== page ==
Bruce Swedien About MJ
“Mick (Jagger) didn't hesitate when Michael told him to warm up his vocal cords before recording their duet "State of Shock" in 1983. It was a classic recording session a year after "Thriller" had cemented Michael’s reputation as the King of Pop.] By then, everyone knew how good Michael was. If Michael Jackson says, 'Warm up', you warm up - even if you are Mick Jagger. […]
[I normally record a singer about a dozen times before getting enough to mix together a perfect vocal track for an album. With Michael, it only took two to four takes. And one of those takes would be perfect on its own. But hours of preparation preceded recording. We would change lyrics, tempo and pitch, working for days and hours on getting the song just right before finalizing the track. Thriller was recorded and completed in six months.]
[…] “Off the Wall' and 'Thriller' showed Quincy Jones kaleidoscopic approach. […] But it was Michael’s talent and drive for perfection that kept the singer practicing all night before a recording. That's why a typical recording session started late.] We were up at the crack of noon.] Michael never started singing until after he warmed up his voice thoroughly for a typical 10-hour day.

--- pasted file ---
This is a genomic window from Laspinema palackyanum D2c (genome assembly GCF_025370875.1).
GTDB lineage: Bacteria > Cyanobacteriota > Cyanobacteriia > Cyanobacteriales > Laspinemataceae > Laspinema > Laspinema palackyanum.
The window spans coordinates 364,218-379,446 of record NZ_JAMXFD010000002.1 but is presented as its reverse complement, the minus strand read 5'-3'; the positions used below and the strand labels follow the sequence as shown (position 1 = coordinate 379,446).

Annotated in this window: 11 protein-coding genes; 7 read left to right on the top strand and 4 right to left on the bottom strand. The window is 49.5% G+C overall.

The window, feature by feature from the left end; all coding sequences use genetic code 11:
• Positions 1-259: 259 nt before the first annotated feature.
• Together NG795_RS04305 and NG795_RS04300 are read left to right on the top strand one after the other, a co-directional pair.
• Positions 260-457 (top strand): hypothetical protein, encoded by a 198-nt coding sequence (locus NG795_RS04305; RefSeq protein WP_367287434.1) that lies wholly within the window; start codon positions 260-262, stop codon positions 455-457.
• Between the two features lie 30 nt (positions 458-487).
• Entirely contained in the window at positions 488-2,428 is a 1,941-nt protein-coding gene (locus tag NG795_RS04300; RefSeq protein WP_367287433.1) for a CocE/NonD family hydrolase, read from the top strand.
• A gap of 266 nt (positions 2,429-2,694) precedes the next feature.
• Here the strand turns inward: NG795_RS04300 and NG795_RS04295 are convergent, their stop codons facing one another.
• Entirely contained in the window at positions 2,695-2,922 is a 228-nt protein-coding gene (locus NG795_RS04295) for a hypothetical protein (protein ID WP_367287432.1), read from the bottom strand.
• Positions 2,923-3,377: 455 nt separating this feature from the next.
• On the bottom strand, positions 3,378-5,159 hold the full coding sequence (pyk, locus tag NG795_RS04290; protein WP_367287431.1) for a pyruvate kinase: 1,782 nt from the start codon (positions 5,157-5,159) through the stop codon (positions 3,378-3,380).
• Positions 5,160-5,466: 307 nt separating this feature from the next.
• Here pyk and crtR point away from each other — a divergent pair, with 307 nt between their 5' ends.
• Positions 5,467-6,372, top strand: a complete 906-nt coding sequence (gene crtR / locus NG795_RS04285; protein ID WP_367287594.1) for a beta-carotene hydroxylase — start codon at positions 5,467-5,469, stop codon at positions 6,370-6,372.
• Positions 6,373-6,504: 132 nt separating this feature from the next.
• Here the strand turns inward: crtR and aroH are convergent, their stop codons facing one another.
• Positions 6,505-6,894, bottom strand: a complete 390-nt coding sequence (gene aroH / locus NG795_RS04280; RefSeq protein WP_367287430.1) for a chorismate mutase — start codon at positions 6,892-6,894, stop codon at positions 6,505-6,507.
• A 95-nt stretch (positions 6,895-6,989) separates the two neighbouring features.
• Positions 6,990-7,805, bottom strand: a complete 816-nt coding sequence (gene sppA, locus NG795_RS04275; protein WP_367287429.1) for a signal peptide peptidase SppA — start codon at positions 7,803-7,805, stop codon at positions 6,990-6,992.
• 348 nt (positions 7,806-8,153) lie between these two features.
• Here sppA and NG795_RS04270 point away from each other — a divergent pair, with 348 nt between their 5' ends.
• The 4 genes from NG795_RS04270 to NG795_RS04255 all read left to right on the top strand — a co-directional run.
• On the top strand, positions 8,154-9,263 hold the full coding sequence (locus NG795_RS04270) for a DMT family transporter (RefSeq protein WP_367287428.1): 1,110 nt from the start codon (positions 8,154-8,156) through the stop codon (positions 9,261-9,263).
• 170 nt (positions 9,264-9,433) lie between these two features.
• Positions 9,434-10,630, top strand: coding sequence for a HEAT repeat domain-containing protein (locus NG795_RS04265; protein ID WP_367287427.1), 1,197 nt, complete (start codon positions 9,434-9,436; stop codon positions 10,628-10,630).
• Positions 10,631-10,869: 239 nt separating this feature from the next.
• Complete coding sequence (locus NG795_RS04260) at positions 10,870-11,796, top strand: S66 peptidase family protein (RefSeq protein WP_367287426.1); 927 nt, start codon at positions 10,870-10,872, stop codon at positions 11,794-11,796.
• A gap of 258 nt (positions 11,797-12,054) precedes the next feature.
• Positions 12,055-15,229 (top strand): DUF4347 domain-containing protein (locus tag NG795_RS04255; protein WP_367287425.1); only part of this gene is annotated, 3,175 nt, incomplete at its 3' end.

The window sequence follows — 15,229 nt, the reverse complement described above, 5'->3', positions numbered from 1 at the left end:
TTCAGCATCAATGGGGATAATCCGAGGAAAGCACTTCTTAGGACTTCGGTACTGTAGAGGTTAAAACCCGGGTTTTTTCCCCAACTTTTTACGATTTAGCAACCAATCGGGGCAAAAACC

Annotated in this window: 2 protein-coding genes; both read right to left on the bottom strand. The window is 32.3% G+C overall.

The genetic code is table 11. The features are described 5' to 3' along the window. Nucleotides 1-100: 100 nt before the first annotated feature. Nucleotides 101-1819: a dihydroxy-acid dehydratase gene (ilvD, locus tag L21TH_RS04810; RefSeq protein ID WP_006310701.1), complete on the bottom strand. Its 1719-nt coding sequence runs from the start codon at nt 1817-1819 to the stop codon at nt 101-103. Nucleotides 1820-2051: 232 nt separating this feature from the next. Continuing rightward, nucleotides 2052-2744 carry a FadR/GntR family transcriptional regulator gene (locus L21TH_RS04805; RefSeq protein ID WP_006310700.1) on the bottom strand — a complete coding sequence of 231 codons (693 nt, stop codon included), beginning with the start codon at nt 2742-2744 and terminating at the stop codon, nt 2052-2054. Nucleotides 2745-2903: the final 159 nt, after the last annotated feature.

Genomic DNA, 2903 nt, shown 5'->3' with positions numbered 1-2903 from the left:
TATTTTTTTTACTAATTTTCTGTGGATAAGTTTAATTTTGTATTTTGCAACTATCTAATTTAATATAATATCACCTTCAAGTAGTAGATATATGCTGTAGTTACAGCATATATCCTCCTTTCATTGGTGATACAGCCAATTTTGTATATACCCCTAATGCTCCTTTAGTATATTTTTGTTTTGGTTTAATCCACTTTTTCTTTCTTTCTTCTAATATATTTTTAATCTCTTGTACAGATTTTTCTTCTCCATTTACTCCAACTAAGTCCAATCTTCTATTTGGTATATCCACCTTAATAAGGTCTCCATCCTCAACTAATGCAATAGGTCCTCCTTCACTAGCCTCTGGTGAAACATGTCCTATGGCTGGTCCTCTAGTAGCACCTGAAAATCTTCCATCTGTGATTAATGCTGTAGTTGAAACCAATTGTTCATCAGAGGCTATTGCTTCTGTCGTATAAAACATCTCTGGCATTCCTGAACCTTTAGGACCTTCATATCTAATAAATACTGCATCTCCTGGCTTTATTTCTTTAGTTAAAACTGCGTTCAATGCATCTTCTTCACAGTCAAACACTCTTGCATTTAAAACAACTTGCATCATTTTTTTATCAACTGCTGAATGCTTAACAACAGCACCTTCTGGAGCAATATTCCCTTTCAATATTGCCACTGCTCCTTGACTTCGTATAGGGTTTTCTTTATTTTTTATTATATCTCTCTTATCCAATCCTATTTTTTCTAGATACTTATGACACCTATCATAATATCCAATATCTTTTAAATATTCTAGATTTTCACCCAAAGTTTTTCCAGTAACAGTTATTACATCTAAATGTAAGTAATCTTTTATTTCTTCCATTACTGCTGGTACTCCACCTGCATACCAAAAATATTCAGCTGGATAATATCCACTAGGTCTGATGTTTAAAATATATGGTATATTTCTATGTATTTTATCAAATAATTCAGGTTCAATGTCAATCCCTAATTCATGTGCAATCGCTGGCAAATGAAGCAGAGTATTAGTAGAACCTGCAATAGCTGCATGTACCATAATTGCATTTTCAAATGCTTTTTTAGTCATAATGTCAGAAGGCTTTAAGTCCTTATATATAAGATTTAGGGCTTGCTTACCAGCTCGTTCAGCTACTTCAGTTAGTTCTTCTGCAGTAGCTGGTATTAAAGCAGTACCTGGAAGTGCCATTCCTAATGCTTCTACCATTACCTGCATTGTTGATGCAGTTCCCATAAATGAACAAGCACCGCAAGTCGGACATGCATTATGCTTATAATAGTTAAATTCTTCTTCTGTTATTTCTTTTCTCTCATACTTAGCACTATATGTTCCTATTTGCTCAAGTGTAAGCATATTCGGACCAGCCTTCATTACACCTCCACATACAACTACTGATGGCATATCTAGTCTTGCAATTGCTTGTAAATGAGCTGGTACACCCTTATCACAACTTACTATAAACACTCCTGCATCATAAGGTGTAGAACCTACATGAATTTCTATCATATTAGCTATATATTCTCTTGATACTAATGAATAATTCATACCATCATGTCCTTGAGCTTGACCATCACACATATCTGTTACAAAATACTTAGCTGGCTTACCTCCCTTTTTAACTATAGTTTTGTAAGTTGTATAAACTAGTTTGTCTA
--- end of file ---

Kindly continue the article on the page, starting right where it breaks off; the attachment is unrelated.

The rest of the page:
He was a perfect gentleman and a consummate professional throughout all meetings. He never drank coffee. He never drank alcohol. He was a fussy eater. I guess he was what you would call a health nut. [I will remember him as one of the best prepared artists he ever worked with.] He never came in half-stepping. Michael was always prepared. I never recorded Michael when he had the lyrics in front of him. [His dedication to his craft was unique. During album recordings, which would sometimes last more than six months, he rarely rested.] He would work on the lyrics all of the time. […]”
Bruce Swedien, American audio engineer and music producer, author of 2009 book, "In The Studio With Michael Jackson"